I have to be honest and say when I first saw this photo I wasn't sure if it was a wind up or not. But I told Rachel what the three species were, and she replied with two further photos of this absolute mega - a Dusky Thrush. It was no wind up.  And within a few minutes the Facebook Bird ID page went absolutely mental.

Fast forward two days and many happy twitchers and birders have seen this bird thanks to all the work put in by Rachel in sorting the access and parking arrangements. And of course because she felt comfortable enough to post this photo, with her two others of common birds, on Facebook.

So 'grumpy birder', and all others who think it's a good idea to go to places designed to help those who want help, only to have a good moan about the very people asking for help, well let this be a valuable lesson. If you take the time to encourage, who knows what will come of it one day.

Although personally I am not fussed about seeing this fantastic bird, I do have one question... Can I count it as a find tick??

Sunday 4 December 2016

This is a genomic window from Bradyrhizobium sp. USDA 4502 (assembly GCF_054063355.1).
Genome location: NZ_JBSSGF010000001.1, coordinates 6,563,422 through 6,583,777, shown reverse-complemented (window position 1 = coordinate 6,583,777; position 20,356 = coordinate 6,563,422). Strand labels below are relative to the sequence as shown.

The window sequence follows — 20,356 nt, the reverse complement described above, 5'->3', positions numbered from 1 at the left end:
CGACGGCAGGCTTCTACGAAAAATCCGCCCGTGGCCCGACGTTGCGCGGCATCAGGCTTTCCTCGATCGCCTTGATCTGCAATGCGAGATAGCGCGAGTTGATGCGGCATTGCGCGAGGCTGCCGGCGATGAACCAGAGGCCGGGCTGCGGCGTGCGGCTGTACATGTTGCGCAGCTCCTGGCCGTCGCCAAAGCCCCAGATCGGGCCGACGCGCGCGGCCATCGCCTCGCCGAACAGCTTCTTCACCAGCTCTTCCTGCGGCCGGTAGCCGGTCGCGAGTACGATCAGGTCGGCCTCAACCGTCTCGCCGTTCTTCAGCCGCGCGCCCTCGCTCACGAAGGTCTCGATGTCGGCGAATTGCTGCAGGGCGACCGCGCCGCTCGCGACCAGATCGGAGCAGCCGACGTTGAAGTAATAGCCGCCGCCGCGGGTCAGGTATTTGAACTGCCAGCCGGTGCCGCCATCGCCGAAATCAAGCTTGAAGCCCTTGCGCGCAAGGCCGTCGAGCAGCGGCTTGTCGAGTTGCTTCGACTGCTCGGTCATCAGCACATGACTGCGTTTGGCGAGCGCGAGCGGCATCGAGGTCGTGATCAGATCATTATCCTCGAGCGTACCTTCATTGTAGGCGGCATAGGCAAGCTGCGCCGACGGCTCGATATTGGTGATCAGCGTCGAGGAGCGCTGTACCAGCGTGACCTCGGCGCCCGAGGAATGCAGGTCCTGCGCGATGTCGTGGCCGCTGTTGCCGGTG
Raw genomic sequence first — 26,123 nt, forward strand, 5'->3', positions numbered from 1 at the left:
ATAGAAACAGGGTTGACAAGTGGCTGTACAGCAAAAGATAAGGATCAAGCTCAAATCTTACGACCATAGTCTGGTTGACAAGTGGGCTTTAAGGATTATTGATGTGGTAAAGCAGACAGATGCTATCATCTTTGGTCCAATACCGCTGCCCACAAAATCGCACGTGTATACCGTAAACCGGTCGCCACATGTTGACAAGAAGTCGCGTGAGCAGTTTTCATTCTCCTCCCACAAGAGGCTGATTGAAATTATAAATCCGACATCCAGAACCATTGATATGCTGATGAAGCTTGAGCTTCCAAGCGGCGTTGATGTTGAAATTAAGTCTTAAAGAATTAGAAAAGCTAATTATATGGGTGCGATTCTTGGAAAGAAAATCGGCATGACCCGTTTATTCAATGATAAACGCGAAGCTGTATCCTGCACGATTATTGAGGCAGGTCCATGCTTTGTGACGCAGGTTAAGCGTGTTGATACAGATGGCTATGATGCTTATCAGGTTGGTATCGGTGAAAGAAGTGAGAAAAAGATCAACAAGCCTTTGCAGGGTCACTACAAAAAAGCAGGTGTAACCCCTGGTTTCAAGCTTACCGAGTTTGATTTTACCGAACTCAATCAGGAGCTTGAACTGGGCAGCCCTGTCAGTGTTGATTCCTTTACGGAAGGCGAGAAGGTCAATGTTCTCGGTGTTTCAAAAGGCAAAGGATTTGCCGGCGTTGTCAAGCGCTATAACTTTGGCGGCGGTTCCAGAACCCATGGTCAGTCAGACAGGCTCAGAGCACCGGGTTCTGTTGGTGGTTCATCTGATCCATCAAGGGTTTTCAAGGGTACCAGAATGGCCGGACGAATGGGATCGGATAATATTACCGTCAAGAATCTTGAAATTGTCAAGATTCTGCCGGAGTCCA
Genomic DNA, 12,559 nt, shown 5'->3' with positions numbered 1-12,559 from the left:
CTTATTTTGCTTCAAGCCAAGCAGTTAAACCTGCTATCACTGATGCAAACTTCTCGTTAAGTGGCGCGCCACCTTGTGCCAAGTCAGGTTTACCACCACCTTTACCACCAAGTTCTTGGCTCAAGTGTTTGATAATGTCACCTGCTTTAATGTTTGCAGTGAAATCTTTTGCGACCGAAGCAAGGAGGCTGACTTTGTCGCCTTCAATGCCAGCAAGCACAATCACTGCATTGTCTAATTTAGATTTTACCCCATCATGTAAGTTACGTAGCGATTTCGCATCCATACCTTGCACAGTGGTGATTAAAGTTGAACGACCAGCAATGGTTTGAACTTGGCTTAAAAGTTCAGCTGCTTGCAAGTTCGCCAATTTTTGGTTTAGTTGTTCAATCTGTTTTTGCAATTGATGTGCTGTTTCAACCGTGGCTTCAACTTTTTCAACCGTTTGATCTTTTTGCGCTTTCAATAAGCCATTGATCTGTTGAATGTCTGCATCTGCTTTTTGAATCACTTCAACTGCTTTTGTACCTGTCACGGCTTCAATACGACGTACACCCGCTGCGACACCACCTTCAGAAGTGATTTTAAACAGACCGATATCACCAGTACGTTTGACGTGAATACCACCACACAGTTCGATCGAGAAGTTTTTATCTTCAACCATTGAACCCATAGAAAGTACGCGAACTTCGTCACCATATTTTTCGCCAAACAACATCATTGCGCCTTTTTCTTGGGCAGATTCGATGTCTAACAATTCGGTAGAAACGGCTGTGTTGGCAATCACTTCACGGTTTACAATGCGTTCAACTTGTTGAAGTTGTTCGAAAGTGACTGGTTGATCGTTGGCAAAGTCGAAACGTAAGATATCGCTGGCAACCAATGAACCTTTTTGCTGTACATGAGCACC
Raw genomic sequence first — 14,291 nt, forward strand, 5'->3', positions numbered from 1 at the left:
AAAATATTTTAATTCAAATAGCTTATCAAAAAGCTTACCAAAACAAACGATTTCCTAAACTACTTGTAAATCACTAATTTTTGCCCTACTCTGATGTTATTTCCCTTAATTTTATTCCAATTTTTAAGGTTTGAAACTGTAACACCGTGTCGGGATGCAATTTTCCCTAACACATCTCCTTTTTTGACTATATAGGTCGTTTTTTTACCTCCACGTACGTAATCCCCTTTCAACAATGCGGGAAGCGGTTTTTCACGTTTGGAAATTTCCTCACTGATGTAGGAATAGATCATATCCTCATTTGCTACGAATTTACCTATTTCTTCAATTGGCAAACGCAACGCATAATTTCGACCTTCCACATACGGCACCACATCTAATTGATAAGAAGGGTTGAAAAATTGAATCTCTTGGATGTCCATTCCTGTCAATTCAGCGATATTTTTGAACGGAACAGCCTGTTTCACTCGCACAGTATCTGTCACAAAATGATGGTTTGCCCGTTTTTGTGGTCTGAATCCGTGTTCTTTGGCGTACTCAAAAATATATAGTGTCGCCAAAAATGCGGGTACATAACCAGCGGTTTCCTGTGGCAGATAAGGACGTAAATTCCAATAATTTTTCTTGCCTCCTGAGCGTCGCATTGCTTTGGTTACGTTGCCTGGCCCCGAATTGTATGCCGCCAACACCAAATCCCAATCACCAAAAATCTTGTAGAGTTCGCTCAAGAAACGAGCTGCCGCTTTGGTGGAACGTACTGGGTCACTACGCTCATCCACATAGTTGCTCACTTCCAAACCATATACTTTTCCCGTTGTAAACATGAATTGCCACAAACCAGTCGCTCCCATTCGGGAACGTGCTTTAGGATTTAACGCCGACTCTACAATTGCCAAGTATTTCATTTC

Birding Blunders

It's mid December and there's a storm blowing. A howling south westerly gale is battering the south coast of Devon, with frequent heavy downpours, but that doesn't put off the dedicated patch birder from skipping breakfast and heading down to the coast. He sets up his scope which he struggles to keep still in the wind, but for the first twenty minutes sees very little passing. 

All of a sudden a small white gull flies into view. It's flying into the wind but its clearly all white and small, no bigger than a Kittiwake. The bird remains distant as it flies west but it's clear the bird has some small black flecks along its wing, but otherwise it's really is pure white and is flying almost like a tern. Ivory Gull!!  Mega!  It turns more south and the observer watches it fly away... did that just happen!?  

Still shaking with excitement the birder grabs his phone, manages to send a text out to other birders, and quickly fires of a tweet "Distant 1w Ivory Gull off xxxxxxx, seems to have flown off out to sea!"

But as he puts his phone back in his pocket and continues to scan with his telescope, he picks it up again and it's flying back into the bay.  Fantastic! It keeps on coming, and coming, before dropping on the the sea where it joins a lone adult Kittiwake. Immediately something doesn't look right. It has an all yellow bill, it's the same shape as the Kittiwake, and the 'black flecks' are actually splodges of oil.... it's an albino Kittiwake.